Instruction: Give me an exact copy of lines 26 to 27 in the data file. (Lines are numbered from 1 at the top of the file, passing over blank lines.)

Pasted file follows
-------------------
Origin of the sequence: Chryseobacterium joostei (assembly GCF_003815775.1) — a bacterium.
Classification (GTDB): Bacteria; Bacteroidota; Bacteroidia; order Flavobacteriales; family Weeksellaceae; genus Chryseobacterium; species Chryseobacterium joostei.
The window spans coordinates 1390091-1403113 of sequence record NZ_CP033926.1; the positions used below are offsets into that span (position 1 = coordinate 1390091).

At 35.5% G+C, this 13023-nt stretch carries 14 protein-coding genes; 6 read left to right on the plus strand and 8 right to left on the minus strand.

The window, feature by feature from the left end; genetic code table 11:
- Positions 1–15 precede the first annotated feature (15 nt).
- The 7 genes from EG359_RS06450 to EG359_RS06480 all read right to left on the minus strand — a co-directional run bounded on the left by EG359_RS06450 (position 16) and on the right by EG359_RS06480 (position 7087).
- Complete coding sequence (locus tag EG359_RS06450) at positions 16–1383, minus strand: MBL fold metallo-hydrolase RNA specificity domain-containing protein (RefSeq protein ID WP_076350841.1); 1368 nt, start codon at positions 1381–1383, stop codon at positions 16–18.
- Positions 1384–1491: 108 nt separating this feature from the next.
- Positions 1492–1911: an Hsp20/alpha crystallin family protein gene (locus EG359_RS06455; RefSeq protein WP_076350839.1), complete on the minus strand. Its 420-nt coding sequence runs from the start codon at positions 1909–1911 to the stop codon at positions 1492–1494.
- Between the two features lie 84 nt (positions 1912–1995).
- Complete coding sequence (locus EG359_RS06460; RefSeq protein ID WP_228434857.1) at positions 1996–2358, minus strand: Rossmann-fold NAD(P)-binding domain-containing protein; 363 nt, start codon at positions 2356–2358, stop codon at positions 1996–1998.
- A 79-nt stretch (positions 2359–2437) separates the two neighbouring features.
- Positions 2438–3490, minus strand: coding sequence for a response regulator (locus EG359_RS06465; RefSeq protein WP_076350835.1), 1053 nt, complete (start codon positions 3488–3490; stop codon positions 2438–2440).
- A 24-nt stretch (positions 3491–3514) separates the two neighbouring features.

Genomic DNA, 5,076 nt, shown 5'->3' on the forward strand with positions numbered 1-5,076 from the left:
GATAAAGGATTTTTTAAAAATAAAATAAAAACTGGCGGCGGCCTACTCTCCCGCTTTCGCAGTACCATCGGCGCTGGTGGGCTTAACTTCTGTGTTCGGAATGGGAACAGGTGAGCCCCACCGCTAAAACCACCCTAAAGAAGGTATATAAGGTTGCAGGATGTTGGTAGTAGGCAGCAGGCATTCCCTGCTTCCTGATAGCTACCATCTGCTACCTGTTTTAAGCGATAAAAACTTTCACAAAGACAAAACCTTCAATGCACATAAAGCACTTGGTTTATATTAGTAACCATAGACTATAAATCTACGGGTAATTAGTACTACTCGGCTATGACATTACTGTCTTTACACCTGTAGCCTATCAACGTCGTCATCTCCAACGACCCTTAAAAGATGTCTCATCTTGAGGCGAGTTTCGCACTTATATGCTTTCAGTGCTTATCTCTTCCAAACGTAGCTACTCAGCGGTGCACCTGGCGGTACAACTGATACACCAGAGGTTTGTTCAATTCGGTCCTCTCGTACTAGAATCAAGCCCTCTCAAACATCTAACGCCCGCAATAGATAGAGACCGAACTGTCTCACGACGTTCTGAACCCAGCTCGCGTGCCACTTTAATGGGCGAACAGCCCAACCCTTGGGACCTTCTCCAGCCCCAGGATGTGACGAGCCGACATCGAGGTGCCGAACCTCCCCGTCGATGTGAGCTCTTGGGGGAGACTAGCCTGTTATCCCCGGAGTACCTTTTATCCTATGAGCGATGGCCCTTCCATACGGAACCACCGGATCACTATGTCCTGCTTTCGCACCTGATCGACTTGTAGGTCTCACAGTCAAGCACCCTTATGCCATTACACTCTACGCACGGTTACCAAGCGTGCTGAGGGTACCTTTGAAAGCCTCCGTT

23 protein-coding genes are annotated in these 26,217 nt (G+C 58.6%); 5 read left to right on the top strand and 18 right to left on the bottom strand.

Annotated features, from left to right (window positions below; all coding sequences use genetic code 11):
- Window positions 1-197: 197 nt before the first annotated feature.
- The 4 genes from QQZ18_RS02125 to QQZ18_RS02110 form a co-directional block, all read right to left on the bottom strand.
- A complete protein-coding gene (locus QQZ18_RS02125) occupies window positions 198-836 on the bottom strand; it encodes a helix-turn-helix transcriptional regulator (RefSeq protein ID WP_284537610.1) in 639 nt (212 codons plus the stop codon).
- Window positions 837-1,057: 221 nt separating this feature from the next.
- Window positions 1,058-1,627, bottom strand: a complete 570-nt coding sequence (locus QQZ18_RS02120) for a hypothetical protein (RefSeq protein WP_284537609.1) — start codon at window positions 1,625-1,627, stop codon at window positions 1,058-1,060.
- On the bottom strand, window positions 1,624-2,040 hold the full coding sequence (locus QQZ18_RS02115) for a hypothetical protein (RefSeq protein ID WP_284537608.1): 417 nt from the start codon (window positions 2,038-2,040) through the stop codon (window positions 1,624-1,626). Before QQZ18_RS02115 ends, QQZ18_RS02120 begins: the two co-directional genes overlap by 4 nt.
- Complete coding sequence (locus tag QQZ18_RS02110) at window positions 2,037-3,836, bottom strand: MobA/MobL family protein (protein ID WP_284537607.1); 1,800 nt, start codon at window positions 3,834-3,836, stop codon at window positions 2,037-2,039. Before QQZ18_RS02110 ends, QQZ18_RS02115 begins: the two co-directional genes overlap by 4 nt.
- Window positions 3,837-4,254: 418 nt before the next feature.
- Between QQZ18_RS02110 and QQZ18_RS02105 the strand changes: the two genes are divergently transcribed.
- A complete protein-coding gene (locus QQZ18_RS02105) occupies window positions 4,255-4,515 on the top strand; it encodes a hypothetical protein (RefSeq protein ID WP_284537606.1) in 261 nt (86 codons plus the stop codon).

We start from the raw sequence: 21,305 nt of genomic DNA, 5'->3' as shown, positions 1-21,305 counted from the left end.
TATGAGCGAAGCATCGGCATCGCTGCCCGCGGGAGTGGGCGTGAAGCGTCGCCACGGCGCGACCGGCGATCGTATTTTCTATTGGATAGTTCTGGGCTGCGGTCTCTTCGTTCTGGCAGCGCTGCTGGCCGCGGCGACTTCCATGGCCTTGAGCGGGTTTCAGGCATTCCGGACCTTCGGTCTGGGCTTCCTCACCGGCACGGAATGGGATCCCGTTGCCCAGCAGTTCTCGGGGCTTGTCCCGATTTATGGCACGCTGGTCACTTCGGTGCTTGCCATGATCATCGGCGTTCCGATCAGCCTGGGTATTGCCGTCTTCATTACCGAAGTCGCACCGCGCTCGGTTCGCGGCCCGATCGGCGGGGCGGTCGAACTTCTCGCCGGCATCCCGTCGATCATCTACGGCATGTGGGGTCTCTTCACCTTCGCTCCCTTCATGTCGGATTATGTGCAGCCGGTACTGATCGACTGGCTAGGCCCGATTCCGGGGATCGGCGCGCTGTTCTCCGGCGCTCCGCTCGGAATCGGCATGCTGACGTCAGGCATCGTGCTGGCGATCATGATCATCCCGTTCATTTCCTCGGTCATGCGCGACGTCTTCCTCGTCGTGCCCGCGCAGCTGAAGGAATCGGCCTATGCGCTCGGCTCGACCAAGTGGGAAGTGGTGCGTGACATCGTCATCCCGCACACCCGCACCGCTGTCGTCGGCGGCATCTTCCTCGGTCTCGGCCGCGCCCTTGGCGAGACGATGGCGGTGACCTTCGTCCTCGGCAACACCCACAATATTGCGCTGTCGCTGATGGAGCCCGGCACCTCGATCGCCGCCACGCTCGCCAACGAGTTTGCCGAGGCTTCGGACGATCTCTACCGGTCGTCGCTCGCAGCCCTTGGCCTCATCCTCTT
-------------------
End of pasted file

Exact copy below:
- Complete coding sequence (locus tag QQZ18_RS02110) at window positions 2,037-3,836, bottom strand: MobA/MobL family protein (protein ID WP_284537607.1); 1,800 nt, start codon at window positions 3,834-3,836, stop codon at window positions 2,037-2,039. Before QQZ18_RS02110 ends, QQZ18_RS02115 begins: the two co-directional genes overlap by 4 nt.
- Window positions 3,837-4,254: 418 nt before the next feature.